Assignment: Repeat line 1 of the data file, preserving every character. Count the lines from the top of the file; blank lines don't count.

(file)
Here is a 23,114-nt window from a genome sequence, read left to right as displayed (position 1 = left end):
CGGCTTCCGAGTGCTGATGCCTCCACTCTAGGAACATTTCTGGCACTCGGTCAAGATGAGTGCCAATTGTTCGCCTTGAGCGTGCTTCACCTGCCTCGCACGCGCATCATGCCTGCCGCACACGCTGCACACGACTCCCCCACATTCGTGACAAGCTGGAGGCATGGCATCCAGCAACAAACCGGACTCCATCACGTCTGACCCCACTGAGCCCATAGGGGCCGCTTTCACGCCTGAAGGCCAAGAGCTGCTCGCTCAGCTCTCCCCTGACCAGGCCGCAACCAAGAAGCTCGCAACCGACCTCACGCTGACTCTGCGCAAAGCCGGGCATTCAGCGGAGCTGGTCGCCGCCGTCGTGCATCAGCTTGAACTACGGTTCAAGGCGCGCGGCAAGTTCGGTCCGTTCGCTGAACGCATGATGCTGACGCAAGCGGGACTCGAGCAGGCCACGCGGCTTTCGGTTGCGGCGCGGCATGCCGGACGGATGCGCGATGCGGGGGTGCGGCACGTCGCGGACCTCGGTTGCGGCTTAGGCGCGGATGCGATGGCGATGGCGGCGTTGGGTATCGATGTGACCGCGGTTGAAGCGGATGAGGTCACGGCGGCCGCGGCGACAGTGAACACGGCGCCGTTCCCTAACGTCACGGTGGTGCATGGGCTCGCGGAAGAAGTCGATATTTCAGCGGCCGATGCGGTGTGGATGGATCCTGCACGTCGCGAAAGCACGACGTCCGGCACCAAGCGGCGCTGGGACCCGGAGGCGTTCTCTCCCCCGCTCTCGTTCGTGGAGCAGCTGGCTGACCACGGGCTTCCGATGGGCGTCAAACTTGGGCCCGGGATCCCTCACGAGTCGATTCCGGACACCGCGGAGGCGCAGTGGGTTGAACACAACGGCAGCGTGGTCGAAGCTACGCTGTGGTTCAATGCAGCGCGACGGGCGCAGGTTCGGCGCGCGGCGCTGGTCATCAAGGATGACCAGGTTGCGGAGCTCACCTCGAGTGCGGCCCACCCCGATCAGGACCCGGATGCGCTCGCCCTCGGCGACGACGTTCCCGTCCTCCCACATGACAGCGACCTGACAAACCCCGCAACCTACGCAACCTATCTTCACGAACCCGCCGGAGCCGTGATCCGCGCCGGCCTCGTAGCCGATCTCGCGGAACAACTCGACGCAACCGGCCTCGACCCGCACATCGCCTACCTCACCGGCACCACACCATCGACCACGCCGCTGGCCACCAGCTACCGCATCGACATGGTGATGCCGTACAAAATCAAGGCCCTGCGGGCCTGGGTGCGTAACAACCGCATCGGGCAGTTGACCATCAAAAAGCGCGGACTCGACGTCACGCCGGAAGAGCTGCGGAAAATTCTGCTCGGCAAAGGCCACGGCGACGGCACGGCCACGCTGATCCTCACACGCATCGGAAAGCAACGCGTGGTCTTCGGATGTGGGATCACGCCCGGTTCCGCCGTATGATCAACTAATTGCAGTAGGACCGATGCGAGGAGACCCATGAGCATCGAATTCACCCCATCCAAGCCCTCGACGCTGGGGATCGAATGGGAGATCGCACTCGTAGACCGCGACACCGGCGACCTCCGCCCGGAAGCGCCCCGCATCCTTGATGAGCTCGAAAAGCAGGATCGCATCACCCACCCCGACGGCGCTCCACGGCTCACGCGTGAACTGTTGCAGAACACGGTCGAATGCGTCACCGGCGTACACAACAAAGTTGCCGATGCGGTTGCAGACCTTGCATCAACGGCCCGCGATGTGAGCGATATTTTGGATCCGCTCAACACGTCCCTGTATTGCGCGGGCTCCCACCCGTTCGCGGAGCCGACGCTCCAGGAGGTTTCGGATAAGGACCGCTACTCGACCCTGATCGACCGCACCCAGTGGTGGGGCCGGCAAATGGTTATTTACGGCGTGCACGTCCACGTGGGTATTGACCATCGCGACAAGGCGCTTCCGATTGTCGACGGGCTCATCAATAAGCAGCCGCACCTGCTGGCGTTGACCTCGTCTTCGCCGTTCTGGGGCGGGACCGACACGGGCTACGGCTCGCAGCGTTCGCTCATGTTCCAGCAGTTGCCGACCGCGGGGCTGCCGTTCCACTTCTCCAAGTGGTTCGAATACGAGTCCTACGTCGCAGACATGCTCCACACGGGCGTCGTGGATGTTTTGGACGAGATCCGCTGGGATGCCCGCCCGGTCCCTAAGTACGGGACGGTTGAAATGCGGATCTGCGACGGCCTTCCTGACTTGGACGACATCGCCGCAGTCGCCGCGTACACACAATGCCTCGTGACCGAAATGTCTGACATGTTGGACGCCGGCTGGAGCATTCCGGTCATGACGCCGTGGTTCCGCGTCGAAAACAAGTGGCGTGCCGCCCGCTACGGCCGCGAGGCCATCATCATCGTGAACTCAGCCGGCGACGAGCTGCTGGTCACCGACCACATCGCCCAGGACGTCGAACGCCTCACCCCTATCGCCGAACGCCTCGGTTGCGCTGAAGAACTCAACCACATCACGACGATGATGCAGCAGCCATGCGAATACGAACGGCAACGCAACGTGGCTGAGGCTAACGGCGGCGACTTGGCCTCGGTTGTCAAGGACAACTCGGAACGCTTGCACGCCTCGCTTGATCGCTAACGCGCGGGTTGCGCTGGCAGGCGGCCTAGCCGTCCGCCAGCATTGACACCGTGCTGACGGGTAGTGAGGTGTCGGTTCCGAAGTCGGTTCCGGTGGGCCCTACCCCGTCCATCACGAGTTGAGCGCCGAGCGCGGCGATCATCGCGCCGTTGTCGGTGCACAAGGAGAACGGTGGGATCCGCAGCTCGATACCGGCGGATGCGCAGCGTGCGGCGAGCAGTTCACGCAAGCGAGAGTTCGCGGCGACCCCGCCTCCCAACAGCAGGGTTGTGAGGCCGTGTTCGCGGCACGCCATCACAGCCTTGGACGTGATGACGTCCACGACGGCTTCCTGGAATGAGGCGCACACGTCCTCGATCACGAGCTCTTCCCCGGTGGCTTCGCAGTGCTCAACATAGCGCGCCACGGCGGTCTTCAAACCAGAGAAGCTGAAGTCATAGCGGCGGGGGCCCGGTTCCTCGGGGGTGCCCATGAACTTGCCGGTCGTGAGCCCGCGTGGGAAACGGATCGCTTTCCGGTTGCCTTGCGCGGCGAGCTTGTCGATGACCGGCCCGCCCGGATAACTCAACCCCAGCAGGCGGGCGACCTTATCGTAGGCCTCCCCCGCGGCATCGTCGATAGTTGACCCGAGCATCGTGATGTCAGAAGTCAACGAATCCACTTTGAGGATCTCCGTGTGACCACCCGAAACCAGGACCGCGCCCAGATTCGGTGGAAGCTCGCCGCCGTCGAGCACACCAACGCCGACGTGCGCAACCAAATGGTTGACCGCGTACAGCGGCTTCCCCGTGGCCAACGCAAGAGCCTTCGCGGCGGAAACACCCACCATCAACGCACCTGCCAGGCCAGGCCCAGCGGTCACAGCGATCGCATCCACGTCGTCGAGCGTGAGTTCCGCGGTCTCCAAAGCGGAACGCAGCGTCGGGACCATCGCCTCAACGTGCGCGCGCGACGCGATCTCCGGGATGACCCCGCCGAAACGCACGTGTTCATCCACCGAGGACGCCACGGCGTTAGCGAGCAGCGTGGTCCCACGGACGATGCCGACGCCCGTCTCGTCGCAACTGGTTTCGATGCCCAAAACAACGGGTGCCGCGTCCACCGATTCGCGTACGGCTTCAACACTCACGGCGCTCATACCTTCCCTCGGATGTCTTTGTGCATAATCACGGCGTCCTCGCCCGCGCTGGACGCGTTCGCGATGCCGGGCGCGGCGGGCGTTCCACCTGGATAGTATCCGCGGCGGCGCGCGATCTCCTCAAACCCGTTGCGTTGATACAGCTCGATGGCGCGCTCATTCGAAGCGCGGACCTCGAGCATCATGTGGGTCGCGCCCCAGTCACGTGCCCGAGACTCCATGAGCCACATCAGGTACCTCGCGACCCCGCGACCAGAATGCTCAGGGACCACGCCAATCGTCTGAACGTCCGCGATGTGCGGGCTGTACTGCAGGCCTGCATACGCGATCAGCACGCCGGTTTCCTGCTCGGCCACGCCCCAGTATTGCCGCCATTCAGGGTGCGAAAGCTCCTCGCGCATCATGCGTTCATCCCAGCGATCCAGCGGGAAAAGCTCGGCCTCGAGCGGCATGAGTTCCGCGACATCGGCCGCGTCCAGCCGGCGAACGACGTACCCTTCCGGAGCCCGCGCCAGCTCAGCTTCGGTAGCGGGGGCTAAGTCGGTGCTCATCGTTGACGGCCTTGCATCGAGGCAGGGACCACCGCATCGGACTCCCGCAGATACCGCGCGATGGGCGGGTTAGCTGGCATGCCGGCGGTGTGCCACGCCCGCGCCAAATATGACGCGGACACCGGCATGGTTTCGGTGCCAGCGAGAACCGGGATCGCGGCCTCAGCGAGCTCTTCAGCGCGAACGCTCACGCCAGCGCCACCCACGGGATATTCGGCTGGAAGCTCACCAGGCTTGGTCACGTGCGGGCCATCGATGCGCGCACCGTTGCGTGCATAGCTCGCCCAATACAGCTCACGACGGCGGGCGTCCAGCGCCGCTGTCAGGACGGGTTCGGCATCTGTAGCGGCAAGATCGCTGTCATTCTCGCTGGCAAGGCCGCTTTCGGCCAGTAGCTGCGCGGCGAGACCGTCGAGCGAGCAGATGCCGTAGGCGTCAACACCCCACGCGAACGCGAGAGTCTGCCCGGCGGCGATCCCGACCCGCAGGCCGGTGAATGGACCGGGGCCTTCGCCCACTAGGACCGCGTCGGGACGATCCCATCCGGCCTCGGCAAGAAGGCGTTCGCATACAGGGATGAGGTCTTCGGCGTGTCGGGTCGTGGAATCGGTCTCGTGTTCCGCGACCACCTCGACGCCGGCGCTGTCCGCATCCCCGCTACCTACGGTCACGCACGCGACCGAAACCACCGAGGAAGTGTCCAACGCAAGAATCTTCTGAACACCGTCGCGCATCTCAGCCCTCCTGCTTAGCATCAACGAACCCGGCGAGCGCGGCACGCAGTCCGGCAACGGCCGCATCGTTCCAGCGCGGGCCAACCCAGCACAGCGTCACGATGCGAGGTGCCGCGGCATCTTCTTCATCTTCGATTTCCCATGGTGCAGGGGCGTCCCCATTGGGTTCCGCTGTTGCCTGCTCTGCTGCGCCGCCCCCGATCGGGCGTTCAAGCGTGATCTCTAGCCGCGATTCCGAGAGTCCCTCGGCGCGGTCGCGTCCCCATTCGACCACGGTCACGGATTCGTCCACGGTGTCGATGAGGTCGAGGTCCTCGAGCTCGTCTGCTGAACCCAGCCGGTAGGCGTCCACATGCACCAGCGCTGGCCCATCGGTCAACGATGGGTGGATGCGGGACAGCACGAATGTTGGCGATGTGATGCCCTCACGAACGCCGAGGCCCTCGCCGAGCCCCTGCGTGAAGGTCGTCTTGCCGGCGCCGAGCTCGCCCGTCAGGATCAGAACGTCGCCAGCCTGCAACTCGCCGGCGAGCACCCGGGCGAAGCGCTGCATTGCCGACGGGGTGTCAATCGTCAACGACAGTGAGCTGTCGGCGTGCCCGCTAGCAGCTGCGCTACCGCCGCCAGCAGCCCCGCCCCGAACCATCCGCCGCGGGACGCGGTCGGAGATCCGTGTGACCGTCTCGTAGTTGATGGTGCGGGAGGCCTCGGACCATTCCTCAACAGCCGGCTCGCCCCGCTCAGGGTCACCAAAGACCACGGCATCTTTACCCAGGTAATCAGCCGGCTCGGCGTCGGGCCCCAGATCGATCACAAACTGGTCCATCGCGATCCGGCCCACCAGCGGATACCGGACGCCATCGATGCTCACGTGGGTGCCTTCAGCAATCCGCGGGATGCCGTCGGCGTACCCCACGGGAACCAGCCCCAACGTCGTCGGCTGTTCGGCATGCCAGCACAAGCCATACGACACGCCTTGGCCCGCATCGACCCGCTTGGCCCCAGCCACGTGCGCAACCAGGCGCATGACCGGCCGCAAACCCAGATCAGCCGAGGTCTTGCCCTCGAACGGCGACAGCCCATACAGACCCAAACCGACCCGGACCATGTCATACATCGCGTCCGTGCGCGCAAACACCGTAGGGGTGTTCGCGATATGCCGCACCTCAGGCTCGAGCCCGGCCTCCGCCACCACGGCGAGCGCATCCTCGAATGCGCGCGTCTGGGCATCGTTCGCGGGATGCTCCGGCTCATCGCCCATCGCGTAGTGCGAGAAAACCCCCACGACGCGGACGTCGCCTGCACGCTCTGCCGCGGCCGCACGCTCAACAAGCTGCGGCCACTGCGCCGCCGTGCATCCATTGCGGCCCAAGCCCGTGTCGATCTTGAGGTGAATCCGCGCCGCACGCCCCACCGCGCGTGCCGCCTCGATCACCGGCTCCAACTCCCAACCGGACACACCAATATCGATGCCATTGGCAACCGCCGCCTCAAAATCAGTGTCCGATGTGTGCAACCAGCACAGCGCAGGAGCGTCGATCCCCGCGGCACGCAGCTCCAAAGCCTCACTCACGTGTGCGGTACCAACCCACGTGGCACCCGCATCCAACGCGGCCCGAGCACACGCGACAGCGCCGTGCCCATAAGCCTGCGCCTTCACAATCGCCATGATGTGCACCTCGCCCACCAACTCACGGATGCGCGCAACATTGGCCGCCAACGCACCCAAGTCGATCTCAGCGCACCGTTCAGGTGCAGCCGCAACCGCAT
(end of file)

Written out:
Here is a 23,114-nt window from a genome sequence, read left to right as displayed (position 1 = left end):